New York Times Shares Popped: What You Need to Know

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Although we don't believe in timing the market or panicking over market movements, we do like to keep an eye on big changes -- just in case they're material to our investing thesis.

What: Extra! Extra! Read all about it: Shares of The New York Times and The Boston Globe parent The New York Times Co. (NYS: NYT) were showing some life, gaining as much as 10% in intraday trading after the company reported third-quarter earnings.

So what: It's breaking news to no one that the print news business is a brutal one in the age of the Internet. While there were a lot of red marks in NYT's third quarter, the bottom line (adjusted) profit per share of $0.05 edged out the average estimate of $0.04 from Wall Street analysts.

Total advertising was down as higher digital ad revenue wasn't enough to offset the drop in print advertising. The company's About group -- home of About.com -- also struggled as it dealt with ad and search algorithm changes introduced by Google (NAS: GOOG) . On the flip side, digital subscriptions performed well and print subscription declines seem to be calming down. The company also benefitted from cost-cutting initiatives.

Now what: There's really a lot to not like about NYT as an investment. Most notably there's the hefty debt load and the challenges to print news. But there also could be good reasons for investors to give the company a second look. For one, it's continued to produce healthy free cash flow. Maybe more importantly, the company's core business is creating content that customers are willing to pay for. If the Internet showed that many readers prefer getting content for free over paying for it, the introduction of NYT's digital subscriptions shows that when your content is high quality, readers will be willing to open their wallets for you.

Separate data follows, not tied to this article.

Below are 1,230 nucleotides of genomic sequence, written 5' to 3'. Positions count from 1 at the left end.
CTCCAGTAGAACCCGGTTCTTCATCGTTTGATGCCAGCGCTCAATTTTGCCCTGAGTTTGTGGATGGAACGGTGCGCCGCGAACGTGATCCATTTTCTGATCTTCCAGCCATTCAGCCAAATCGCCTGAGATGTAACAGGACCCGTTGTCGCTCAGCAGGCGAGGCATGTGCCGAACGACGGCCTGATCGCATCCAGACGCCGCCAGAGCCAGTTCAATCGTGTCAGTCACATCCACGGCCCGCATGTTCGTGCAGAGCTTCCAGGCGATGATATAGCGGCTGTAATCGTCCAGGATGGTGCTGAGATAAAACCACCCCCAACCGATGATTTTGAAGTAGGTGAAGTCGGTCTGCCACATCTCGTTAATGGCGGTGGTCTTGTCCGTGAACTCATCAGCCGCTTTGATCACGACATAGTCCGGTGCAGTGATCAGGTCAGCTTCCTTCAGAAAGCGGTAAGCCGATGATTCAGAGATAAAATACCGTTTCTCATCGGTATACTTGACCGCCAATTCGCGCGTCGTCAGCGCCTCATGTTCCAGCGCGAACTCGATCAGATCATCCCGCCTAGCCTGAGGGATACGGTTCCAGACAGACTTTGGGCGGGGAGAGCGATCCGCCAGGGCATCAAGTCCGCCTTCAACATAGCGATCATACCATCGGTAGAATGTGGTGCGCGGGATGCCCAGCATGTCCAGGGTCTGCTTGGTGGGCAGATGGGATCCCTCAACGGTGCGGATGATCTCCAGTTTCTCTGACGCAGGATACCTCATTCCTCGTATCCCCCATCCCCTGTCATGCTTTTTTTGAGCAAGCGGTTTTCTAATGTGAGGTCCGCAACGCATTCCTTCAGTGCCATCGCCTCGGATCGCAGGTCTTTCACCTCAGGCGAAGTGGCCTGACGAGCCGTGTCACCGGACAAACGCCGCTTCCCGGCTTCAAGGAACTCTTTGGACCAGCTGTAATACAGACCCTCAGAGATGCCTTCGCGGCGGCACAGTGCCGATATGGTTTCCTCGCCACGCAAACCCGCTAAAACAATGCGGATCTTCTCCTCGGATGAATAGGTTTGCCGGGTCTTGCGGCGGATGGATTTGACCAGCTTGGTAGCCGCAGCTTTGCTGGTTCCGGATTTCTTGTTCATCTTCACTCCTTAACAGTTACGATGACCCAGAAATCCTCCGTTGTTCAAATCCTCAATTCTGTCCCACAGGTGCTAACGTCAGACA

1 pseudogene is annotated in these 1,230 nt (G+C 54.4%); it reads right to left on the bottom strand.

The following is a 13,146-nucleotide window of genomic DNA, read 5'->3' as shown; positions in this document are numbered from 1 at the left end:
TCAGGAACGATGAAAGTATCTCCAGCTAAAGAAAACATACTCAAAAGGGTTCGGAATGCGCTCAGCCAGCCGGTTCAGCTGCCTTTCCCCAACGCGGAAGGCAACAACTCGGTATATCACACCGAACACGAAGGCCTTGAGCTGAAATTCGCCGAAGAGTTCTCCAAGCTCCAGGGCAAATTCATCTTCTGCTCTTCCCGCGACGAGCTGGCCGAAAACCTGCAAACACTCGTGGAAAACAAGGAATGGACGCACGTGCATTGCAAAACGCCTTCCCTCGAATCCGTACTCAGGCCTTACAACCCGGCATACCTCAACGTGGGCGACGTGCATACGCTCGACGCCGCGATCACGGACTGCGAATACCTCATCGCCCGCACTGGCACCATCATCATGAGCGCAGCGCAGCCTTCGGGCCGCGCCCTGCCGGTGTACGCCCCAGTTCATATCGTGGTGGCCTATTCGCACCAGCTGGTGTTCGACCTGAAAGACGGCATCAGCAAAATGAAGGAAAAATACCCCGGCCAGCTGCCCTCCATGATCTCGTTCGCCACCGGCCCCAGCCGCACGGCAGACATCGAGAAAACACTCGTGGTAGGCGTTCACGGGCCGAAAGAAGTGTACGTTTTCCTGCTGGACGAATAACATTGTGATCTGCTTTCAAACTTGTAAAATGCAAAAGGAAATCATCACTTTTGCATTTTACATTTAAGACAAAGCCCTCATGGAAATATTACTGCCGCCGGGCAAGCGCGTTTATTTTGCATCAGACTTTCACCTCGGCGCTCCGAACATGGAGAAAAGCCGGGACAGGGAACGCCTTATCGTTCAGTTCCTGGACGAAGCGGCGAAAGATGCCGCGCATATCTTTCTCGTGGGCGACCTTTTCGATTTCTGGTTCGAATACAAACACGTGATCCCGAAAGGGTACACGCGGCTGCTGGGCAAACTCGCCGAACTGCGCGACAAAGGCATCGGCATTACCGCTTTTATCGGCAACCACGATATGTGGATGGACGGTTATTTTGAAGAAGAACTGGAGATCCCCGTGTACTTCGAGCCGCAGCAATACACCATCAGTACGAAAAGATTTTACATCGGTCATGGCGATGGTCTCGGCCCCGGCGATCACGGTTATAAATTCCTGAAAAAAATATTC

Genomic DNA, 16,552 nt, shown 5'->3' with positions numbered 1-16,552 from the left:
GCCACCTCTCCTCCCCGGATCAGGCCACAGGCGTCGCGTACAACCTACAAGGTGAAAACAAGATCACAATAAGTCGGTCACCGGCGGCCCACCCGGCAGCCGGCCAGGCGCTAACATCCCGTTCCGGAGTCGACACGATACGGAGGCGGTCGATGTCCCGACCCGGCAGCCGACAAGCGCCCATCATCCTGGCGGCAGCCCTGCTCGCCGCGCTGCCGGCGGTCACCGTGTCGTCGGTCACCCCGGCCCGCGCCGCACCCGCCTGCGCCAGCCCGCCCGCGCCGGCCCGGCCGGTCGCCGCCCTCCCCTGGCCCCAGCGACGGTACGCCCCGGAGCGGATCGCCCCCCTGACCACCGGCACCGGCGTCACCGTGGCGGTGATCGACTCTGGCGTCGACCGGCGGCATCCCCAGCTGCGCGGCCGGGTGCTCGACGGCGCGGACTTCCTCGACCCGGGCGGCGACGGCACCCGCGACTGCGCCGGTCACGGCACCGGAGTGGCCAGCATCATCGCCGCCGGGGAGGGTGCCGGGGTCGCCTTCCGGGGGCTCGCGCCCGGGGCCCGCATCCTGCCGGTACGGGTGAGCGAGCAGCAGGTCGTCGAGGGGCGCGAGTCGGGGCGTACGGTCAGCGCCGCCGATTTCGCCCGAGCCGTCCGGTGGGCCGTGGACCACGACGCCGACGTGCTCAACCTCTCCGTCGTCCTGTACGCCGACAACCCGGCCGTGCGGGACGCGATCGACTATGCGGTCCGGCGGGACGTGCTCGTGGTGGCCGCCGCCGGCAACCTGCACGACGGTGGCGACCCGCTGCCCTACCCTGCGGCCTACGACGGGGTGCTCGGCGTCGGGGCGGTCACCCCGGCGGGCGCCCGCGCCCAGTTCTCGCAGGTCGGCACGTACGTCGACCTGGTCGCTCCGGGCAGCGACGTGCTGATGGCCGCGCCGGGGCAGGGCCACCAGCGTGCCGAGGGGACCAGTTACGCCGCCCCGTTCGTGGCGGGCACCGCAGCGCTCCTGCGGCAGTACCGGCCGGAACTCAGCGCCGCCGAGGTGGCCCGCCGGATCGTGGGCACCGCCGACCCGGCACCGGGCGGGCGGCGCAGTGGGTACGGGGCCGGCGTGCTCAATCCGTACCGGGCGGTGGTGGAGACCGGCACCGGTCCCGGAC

Want to keep up to date on The New York Times?Add it to your watchlist.

At the time this article was published The Motley Fool owns shares of Google. Motley Fool newsletter services have recommended buying shares of Google. Try any of our Foolish newsletter services free for 30 days. We Fools may not all hold the same opinions, but we all believe that considering a diverse range of insights makes us better investors.Fool contributor Matt Koppenheffer does not have a financial interest in any of the companies mentioned. You can check out what Matt is keeping an eye on by visiting his CAPS portfolio, or you can follow Matt on Twitter @KoppTheFool or Facebook. The Fool's disclosure policy prefers dividends over a sharp stick in the eye.

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